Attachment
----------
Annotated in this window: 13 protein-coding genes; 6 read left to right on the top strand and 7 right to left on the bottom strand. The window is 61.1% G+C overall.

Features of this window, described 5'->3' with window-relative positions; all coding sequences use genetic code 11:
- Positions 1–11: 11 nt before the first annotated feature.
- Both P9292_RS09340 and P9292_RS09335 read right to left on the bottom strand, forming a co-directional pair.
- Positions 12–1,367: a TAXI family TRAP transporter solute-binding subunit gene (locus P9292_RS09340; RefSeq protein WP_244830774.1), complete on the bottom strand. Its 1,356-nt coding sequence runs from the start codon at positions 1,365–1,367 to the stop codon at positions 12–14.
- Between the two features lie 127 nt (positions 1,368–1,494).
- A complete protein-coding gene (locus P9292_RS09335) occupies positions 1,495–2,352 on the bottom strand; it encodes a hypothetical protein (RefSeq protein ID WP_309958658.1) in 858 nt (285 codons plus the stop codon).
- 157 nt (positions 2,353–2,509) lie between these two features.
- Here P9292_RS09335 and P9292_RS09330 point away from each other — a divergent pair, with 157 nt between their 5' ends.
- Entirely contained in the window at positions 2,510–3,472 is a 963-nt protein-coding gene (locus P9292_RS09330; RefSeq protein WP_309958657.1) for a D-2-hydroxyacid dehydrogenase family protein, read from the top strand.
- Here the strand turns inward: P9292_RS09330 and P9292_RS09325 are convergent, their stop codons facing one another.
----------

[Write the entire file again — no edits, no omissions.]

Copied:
Annotated in this window: 13 protein-coding genes; 6 read left to right on the top strand and 7 right to left on the bottom strand. The window is 61.1% G+C overall.

Features of this window, described 5'->3' with window-relative positions; all coding sequences use genetic code 11:
- Positions 1–11: 11 nt before the first annotated feature.
- Both P9292_RS09340 and P9292_RS09335 read right to left on the bottom strand, forming a co-directional pair.
- Positions 12–1,367: a TAXI family TRAP transporter solute-binding subunit gene (locus P9292_RS09340; RefSeq protein WP_244830774.1), complete on the bottom strand. Its 1,356-nt coding sequence runs from the start codon at positions 1,365–1,367 to the stop codon at positions 12–14.
- Between the two features lie 127 nt (positions 1,368–1,494).
- A complete protein-coding gene (locus P9292_RS09335) occupies positions 1,495–2,352 on the bottom strand; it encodes a hypothetical protein (RefSeq protein ID WP_309958658.1) in 858 nt (285 codons plus the stop codon).
- 157 nt (positions 2,353–2,509) lie between these two features.
- Here P9292_RS09335 and P9292_RS09330 point away from each other — a divergent pair, with 157 nt between their 5' ends.
- Entirely contained in the window at positions 2,510–3,472 is a 963-nt protein-coding gene (locus P9292_RS09330; RefSeq protein WP_309958657.1) for a D-2-hydroxyacid dehydrogenase family protein, read from the top strand.
- Here the strand turns inward: P9292_RS09330 and P9292_RS09325 are convergent, their stop codons facing one another.